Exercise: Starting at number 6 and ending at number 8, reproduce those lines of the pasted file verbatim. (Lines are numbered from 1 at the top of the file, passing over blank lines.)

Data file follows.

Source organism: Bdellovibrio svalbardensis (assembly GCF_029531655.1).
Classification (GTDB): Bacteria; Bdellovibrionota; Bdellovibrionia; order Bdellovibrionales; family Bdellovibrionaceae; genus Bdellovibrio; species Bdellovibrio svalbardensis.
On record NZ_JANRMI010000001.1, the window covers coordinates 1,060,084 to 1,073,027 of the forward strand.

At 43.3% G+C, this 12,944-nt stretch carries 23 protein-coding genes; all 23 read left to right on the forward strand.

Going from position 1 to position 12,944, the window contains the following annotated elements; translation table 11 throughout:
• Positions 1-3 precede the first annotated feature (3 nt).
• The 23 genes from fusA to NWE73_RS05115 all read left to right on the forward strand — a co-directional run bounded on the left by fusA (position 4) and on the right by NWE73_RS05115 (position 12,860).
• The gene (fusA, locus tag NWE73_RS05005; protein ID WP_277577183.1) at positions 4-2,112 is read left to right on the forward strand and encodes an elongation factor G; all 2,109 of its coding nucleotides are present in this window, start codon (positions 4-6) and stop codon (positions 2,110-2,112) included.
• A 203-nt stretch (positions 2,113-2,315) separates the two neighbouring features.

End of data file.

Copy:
• Positions 1-3 precede the first annotated feature (3 nt).
• The 23 genes from fusA to NWE73_RS05115 all read left to right on the forward strand — a co-directional run bounded on the left by fusA (position 4) and on the right by NWE73_RS05115 (position 12,860).
• The gene (fusA, locus tag NWE73_RS05005; protein ID WP_277577183.1) at positions 4-2,112 is read left to right on the forward strand and encodes an elongation factor G; all 2,109 of its coding nucleotides are present in this window, start codon (positions 4-6) and stop codon (positions 2,110-2,112) included.